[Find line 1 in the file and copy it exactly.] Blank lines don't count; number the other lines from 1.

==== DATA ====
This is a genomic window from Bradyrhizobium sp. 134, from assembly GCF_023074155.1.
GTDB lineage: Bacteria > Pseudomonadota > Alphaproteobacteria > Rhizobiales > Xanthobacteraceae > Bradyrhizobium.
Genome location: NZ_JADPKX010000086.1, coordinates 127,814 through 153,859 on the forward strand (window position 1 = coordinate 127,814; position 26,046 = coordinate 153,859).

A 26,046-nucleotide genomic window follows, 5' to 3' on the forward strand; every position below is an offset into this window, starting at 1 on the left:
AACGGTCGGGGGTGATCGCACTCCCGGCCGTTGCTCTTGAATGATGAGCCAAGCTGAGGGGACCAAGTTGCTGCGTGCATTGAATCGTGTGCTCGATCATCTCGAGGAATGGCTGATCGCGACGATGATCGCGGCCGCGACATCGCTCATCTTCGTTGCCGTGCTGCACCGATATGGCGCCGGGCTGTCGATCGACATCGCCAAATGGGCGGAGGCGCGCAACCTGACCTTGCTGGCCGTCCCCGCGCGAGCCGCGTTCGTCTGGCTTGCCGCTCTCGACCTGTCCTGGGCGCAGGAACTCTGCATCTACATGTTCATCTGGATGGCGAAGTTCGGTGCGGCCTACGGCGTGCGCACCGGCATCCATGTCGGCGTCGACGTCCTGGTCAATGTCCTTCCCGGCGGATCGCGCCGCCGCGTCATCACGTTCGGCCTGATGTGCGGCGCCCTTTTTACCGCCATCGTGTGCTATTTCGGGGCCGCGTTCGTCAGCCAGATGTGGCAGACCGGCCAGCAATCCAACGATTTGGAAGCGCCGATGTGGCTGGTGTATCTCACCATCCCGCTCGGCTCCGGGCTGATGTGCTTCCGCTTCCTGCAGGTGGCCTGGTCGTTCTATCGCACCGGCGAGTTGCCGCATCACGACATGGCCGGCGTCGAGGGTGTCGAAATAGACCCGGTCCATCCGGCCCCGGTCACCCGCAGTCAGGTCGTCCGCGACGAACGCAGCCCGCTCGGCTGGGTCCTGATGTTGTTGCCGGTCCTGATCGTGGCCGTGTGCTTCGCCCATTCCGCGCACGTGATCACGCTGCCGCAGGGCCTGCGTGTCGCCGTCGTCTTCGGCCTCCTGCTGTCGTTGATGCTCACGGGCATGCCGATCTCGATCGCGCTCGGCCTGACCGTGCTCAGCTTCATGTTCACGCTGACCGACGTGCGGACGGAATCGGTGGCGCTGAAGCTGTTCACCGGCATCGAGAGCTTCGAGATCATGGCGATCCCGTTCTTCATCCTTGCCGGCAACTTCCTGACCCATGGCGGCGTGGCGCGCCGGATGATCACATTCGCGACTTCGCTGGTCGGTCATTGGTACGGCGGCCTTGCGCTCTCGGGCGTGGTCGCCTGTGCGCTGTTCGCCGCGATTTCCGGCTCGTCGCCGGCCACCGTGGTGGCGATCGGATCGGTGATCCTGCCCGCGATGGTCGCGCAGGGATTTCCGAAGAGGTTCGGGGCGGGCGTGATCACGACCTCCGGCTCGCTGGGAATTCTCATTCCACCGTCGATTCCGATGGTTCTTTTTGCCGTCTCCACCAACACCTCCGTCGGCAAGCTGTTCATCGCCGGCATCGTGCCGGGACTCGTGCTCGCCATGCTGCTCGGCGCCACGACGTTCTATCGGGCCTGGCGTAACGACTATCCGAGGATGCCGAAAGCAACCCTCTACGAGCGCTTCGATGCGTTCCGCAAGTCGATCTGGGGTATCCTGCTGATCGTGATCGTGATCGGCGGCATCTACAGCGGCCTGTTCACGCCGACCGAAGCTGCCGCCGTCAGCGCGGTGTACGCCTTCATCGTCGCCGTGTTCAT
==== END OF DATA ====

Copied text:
This is a genomic window from Bradyrhizobium sp. 134, from assembly GCF_023074155.1.